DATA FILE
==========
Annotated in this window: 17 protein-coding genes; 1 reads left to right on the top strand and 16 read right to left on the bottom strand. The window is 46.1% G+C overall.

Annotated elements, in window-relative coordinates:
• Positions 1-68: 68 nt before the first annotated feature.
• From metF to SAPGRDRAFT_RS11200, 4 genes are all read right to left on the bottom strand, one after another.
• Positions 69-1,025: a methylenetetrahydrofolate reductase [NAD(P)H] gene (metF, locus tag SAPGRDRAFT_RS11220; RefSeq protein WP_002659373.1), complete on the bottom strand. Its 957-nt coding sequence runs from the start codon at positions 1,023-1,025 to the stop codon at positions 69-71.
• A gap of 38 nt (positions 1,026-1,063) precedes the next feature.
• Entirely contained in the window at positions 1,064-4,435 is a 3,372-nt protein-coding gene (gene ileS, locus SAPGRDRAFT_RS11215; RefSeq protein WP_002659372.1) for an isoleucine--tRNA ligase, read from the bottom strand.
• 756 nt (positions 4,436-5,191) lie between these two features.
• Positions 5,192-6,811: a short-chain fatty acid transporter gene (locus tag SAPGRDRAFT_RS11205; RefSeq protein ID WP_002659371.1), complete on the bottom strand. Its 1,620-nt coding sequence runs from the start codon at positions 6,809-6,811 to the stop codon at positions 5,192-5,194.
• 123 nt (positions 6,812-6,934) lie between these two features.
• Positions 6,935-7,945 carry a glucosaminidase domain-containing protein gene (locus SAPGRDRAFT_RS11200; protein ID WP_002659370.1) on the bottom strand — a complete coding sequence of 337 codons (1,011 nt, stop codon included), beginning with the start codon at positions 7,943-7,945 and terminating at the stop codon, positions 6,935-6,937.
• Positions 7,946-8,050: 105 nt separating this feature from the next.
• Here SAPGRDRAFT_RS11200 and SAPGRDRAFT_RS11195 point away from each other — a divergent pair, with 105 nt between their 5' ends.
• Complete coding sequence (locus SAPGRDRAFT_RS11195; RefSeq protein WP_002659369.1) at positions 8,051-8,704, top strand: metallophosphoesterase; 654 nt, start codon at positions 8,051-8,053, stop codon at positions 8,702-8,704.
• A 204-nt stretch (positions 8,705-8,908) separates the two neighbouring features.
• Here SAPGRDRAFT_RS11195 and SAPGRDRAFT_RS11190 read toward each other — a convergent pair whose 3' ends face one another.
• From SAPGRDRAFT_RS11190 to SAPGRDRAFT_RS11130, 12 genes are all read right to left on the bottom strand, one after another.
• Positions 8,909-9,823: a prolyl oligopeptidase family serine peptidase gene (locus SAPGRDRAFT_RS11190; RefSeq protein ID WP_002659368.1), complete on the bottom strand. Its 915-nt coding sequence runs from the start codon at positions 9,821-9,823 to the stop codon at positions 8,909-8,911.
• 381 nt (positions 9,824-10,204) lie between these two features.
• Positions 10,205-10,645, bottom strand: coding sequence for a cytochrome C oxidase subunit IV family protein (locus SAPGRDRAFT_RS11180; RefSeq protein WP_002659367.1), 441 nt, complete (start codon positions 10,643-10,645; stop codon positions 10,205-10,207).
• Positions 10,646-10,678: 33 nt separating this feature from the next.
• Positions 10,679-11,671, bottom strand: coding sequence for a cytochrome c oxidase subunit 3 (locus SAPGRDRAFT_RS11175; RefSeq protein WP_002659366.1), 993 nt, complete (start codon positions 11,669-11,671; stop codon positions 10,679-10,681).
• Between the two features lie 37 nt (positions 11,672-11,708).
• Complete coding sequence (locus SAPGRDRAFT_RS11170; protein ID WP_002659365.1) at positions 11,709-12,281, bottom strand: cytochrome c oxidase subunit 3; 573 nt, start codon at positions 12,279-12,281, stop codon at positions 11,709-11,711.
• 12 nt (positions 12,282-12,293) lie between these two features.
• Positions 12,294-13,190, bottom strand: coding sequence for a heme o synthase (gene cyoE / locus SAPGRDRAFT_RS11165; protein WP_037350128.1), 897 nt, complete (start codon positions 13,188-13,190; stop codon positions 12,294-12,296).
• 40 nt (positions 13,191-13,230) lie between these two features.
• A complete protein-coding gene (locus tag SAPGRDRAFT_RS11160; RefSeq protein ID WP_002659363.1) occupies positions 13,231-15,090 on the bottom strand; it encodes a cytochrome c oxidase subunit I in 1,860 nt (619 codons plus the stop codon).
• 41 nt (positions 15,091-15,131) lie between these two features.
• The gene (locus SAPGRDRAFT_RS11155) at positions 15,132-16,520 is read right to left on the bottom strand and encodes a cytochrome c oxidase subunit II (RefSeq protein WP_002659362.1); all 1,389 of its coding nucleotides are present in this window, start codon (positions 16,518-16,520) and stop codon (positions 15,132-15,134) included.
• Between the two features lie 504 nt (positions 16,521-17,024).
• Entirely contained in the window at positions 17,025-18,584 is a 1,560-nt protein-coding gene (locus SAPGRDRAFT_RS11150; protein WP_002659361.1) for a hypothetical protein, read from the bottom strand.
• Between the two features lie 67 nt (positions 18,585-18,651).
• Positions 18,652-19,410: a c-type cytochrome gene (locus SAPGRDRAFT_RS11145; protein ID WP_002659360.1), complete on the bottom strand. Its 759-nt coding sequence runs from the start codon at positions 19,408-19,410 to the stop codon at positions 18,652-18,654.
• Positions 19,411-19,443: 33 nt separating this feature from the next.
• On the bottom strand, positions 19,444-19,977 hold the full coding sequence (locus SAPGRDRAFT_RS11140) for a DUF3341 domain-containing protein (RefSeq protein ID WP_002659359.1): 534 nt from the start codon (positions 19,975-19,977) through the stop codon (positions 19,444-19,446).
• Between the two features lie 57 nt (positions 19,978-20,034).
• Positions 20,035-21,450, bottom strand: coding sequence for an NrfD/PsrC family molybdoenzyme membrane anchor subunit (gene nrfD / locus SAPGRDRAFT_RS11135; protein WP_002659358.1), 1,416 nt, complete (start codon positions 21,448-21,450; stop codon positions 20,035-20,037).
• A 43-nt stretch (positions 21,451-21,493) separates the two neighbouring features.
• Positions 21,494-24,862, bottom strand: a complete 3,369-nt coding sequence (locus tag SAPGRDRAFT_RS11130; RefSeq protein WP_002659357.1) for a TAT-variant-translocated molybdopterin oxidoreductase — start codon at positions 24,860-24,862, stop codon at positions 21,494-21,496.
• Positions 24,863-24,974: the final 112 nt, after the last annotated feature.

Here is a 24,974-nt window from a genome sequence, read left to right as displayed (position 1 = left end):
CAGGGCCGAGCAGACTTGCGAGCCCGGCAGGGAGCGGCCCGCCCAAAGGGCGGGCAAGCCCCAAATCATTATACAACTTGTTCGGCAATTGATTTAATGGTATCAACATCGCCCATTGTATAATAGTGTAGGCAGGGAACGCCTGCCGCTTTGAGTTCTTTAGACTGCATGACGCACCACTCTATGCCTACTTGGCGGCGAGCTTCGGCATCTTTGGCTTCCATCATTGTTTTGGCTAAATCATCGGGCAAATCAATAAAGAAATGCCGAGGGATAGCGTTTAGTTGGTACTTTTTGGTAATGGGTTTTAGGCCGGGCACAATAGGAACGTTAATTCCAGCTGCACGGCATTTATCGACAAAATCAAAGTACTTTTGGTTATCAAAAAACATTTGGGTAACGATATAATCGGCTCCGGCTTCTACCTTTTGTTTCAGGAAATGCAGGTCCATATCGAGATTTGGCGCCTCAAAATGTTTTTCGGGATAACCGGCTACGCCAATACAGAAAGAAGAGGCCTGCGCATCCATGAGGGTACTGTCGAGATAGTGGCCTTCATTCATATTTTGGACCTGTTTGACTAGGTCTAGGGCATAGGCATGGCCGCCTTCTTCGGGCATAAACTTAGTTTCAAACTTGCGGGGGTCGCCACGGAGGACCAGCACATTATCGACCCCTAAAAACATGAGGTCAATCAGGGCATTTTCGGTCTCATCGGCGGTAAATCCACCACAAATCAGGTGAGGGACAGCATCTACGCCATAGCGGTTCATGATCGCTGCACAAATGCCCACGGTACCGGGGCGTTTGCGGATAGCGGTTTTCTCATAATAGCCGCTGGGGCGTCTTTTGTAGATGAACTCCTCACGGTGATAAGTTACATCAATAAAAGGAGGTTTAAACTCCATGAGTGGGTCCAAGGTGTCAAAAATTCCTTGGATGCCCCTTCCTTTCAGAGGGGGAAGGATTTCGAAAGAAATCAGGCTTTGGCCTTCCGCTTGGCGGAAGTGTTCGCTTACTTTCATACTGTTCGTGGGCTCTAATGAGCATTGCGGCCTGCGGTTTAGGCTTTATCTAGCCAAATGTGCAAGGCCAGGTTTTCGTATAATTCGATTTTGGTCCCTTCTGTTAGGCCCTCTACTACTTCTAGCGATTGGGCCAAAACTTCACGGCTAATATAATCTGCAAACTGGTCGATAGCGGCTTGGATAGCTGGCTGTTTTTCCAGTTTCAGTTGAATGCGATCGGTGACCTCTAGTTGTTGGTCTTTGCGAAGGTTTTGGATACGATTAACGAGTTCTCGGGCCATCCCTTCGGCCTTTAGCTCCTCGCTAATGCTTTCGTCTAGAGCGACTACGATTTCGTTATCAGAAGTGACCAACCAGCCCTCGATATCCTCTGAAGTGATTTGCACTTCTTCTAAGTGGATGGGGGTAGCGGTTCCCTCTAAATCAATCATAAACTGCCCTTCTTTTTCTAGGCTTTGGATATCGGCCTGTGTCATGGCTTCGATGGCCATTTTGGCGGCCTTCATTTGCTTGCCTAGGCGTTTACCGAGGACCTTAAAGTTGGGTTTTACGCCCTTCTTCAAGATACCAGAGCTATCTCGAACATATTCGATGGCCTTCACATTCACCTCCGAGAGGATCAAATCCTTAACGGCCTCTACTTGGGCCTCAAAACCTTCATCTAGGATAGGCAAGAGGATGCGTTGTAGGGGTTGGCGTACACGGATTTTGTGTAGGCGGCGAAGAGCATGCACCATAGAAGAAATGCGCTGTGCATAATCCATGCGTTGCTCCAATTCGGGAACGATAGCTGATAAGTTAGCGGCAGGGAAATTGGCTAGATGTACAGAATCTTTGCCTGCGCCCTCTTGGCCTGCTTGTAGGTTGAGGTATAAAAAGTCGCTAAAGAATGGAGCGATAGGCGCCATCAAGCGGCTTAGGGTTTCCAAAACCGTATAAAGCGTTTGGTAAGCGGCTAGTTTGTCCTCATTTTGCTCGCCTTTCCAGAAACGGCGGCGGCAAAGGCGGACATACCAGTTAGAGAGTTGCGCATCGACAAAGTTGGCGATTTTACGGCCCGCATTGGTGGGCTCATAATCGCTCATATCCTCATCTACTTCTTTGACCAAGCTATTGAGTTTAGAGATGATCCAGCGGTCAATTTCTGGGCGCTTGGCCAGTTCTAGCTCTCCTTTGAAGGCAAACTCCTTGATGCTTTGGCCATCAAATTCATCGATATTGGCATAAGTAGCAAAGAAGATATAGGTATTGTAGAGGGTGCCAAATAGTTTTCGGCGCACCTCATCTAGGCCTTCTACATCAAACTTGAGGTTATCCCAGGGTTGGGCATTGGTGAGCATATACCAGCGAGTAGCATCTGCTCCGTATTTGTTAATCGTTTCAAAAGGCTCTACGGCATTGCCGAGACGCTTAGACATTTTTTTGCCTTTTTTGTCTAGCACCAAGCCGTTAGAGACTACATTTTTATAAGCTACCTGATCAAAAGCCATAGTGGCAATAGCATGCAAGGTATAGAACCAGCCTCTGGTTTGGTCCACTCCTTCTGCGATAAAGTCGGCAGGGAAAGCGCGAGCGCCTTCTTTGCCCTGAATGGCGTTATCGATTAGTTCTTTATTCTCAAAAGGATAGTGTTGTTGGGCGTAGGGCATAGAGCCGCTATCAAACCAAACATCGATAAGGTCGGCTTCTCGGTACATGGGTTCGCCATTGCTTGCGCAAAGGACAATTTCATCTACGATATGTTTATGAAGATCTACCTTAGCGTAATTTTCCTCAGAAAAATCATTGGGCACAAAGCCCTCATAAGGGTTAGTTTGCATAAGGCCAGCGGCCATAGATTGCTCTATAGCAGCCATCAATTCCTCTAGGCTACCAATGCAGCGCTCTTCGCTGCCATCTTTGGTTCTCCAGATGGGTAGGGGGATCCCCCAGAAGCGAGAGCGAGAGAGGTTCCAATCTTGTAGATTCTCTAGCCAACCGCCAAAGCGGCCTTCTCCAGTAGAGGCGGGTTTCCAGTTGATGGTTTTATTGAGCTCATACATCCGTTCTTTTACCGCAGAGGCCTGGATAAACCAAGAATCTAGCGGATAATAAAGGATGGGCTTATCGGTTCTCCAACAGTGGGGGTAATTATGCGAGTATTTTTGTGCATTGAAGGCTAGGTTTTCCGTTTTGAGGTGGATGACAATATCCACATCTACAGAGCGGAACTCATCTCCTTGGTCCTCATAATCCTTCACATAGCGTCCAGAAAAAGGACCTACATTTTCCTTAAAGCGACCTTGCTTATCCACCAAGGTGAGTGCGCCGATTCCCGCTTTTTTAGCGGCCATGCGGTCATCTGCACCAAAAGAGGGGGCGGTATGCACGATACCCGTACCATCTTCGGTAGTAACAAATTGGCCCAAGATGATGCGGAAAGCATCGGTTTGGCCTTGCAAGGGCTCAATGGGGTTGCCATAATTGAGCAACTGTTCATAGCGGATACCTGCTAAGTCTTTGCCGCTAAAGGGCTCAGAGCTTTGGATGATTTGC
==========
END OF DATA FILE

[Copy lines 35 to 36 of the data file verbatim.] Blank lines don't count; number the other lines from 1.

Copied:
• Positions 19,411-19,443: 33 nt separating this feature from the next.
• On the bottom strand, positions 19,444-19,977 hold the full coding sequence (locus SAPGRDRAFT_RS11140) for a DUF3341 domain-containing protein (RefSeq protein ID WP_002659359.1): 534 nt from the start codon (positions 19,975-19,977) through the stop codon (positions 19,444-19,446).